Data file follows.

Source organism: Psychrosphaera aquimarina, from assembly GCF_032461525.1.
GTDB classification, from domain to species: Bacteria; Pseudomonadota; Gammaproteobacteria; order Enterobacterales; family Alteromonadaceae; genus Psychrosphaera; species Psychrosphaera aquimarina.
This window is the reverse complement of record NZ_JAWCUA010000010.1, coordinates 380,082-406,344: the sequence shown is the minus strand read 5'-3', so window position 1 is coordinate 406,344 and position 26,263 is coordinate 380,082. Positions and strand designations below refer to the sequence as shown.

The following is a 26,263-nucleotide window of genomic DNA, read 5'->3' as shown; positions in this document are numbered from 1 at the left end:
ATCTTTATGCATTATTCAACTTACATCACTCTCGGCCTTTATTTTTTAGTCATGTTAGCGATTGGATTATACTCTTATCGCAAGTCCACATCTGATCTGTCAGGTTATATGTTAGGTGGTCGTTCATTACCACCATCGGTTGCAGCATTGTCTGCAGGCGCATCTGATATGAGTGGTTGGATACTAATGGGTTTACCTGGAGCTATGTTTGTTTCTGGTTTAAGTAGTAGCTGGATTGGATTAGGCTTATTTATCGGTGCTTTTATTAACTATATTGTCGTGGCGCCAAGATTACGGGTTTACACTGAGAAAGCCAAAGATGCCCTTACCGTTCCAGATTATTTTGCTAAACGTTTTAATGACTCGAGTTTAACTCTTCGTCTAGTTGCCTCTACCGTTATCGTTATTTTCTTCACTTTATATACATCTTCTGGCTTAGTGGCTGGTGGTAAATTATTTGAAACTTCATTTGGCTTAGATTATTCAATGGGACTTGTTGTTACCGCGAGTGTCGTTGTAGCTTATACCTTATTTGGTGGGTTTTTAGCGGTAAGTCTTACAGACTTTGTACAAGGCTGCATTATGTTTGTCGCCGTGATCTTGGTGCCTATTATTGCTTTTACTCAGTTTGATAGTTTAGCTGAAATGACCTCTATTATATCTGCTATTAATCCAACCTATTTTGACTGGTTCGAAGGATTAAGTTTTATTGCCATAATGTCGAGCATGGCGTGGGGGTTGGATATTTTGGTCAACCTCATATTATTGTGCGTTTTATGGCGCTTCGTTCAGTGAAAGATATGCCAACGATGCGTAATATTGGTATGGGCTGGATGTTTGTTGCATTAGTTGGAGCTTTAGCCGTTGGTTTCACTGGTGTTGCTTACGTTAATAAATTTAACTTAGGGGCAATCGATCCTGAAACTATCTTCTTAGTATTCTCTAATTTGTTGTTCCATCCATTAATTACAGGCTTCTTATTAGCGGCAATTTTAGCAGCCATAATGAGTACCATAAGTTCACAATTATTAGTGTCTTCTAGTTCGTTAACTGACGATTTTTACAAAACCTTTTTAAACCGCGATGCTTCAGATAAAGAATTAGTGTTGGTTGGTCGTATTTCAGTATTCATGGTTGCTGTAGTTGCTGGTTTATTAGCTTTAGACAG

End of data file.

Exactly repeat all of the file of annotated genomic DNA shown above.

Source organism: Psychrosphaera aquimarina, from assembly GCF_032461525.1.
GTDB classification, from domain to species: Bacteria; Pseudomonadota; Gammaproteobacteria; order Enterobacterales; family Alteromonadaceae; genus Psychrosphaera; species Psychrosphaera aquimarina.
This window is the reverse complement of record NZ_JAWCUA010000010.1, coordinates 380,082-406,344: the sequence shown is the minus strand read 5'-3', so window position 1 is coordinate 406,344 and position 26,263 is coordinate 380,082. Positions and strand designations below refer to the sequence as shown.

The following is a 26,263-nucleotide window of genomic DNA, read 5'->3' as shown; positions in this document are numbered from 1 at the left end:
ATCTTTATGCATTATTCAACTTACATCACTCTCGGCCTTTATTTTTTAGTCATGTTAGCGATTGGATTATACTCTTATCGCAAGTCCACATCTGATCTGTCAGGTTATATGTTAGGTGGTCGTTCATTACCACCATCGGTTGCAGCATTGTCTGCAGGCGCATCTGATATGAGTGGTTGGATACTAATGGGTTTACCTGGAGCTATGTTTGTTTCTGGTTTAAGTAGTAGCTGGATTGGATTAGGCTTATTTATCGGTGCTTTTATTAACTATATTGTCGTGGCGCCAAGATTACGGGTTTACACTGAGAAAGCCAAAGATGCCCTTACCGTTCCAGATTATTTTGCTAAACGTTTTAATGACTCGAGTTTAACTCTTCGTCTAGTTGCCTCTACCGTTATCGTTATTTTCTTCACTTTATATACATCTTCTGGCTTAGTGGCTGGTGGTAAATTATTTGAAACTTCATTTGGCTTAGATTATTCAATGGGACTTGTTGTTACCGCGAGTGTCGTTGTAGCTTATACCTTATTTGGTGGGTTTTTAGCGGTAAGTCTTACAGACTTTGTACAAGGCTGCATTATGTTTGTCGCCGTGATCTTGGTGCCTATTATTGCTTTTACTCAGTTTGATAGTTTAGCTGAAATGACCTCTATTATATCTGCTATTAATCCAACCTATTTTGACTGGTTCGAAGGATTAAGTTTTATTGCCATAATGTCGAGCATGGCGTGGGGGTTGGATATTTTGGTCAACCTCATATTATTGTGCGTTTTATGGCGCTTCGTTCAGTGAAAGATATGCCAACGATGCGTAATATTGGTATGGGCTGGATGTTTGTTGCATTAGTTGGAGCTTTAGCCGTTGGTTTCACTGGTGTTGCTTACGTTAATAAATTTAACTTAGGGGCAATCGATCCTGAAACTATCTTCTTAGTATTCTCTAATTTGTTGTTCCATCCATTAATTACAGGCTTCTTATTAGCGGCAATTTTAGCAGCCATAATGAGTACCATAAGTTCACAATTATTAGTGTCTTCTAGTTCGTTAACTGACGATTTTTACAAAACCTTTTTAAACCGCGATGCTTCAGATAAAGAATTAGTGTTGGTTGGTCGTATTTCAGTATTCATGGTTGCTGTAGTTGCTGGTTTATTAGCTTTAGACAG